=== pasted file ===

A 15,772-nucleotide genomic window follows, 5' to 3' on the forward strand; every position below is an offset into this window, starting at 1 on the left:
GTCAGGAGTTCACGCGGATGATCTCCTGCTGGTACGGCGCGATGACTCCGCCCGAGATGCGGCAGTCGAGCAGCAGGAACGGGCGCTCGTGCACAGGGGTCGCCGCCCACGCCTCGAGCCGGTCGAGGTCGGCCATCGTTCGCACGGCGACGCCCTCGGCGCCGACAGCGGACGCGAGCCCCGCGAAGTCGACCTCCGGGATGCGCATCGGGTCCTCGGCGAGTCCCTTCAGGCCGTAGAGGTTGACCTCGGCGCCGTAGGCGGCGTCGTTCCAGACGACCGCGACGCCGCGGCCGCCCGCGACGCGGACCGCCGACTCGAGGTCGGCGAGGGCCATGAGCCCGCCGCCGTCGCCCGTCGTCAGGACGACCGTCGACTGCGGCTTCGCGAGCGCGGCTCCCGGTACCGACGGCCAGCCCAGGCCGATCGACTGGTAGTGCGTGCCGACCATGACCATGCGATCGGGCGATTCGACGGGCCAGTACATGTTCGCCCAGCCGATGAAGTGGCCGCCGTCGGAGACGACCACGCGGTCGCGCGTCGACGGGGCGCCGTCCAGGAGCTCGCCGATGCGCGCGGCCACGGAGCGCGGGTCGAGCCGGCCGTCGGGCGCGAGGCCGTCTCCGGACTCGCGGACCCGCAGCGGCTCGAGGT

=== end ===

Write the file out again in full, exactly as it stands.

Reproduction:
A 15,772-nucleotide genomic window follows, 5' to 3' on the forward strand; every position below is an offset into this window, starting at 1 on the left:
GTCAGGAGTTCACGCGGATGATCTCCTGCTGGTACGGCGCGATGACTCCGCCCGAGATGCGGCAGTCGAGCAGCAGGAACGGGCGCTCGTGCACAGGGGTCGCCGCCCACGCCTCGAGCCGGTCGAGGTCGGCCATCGTTCGCACGGCGACGCCCTCGGCGCCGACAGCGGACGCGAGCCCCGCGAAGTCGACCTCCGGGATGCGCATCGGGTCCTCGGCGAGTCCCTTCAGGCCGTAGAGGTTGACCTCGGCGCCGTAGGCGGCGTCGTTCCAGACGACCGCGACGCCGCGGCCGCCCGCGACGCGGACCGCCGACTCGAGGTCGGCGAGGGCCATGAGCCCGCCGCCGTCGCCCGTCGTCAGGACGACCGTCGACTGCGGCTTCGCGAGCGCGGCTCCCGGTACCGACGGCCAGCCCAGGCCGATCGACTGGTAGTGCGTGCCGACCATGACCATGCGATCGGGCGATTCGACGGGCCAGTACATGTTCGCCCAGCCGATGAAGTGGCCGCCGTCGGAGACGACCACGCGGTCGCGCGTCGACGGGGCGCCGTCCAGGAGCTCGCCGATGCGCGCGGCCACGGAGCGCGGGTCGAGCCGGCCGTCGGGCGCGAGGCCGTCTCCGGACTCGCGGACCCGCAGCGGCTCGAGGT